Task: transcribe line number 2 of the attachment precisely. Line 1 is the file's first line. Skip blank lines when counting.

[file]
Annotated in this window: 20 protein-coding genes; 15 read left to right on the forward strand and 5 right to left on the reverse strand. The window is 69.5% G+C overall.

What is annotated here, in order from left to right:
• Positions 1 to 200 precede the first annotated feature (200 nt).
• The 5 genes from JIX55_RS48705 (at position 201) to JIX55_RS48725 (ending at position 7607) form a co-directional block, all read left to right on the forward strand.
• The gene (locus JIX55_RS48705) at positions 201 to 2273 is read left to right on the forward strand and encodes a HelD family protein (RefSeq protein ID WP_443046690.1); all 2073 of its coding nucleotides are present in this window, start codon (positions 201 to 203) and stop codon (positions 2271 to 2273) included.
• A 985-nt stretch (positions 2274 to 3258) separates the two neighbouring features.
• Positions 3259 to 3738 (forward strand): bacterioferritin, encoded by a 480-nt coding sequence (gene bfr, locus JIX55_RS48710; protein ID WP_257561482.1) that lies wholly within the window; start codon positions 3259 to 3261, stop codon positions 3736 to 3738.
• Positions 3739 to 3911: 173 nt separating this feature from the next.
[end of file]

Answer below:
What is annotated here, in order from left to right: